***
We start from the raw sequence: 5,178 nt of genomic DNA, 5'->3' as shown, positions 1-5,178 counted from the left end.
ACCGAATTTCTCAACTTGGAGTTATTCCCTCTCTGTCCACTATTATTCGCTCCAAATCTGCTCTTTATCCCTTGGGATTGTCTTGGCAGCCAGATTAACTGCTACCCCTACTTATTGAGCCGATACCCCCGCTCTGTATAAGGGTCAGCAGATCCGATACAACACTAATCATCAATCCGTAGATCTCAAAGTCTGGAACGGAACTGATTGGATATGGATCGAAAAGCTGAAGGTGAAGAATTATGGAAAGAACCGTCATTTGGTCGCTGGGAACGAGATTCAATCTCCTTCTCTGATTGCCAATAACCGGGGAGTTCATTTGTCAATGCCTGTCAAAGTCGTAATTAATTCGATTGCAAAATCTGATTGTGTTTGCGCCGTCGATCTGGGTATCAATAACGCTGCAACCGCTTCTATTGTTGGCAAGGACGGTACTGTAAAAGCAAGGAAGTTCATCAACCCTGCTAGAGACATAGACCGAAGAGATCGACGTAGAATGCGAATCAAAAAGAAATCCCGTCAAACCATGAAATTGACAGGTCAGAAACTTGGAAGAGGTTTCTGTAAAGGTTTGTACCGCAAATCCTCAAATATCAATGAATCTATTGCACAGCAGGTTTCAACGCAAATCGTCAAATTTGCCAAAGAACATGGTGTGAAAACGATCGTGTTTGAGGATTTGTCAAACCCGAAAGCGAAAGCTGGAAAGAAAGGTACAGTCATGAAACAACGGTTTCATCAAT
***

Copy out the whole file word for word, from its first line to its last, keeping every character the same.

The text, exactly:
We start from the raw sequence: 5,178 nt of genomic DNA, 5'->3' as shown, positions 1-5,178 counted from the left end.
ACCGAATTTCTCAACTTGGAGTTATTCCCTCTCTGTCCACTATTATTCGCTCCAAATCTGCTCTTTATCCCTTGGGATTGTCTTGGCAGCCAGATTAACTGCTACCCCTACTTATTGAGCCGATACCCCCGCTCTGTATAAGGGTCAGCAGATCCGATACAACACTAATCATCAATCCGTAGATCTCAAAGTCTGGAACGGAACTGATTGGATATGGATCGAAAAGCTGAAGGTGAAGAATTATGGAAAGAACCGTCATTTGGTCGCTGGGAACGAGATTCAATCTCCTTCTCTGATTGCCAATAACCGGGGAGTTCATTTGTCAATGCCTGTCAAAGTCGTAATTAATTCGATTGCAAAATCTGATTGTGTTTGCGCCGTCGATCTGGGTATCAATAACGCTGCAACCGCTTCTATTGTTGGCAAGGACGGTACTGTAAAAGCAAGGAAGTTCATCAACCCTGCTAGAGACATAGACCGAAGAGATCGACGTAGAATGCGAATCAAAAAGAAATCCCGTCAAACCATGAAATTGACAGGTCAGAAACTTGGAAGAGGTTTCTGTAAAGGTTTGTACCGCAAATCCTCAAATATCAATGAATCTATTGCACAGCAGGTTTCAACGCAAATCGTCAAATTTGCCAAAGAACATGGTGTGAAAACGATCGTGTTTGAGGATTTGTCAAACCCGAAAGCGAAAGCTGGAAAGAAAGGTACAGTCATGAAACAACGGTTTCATCAAT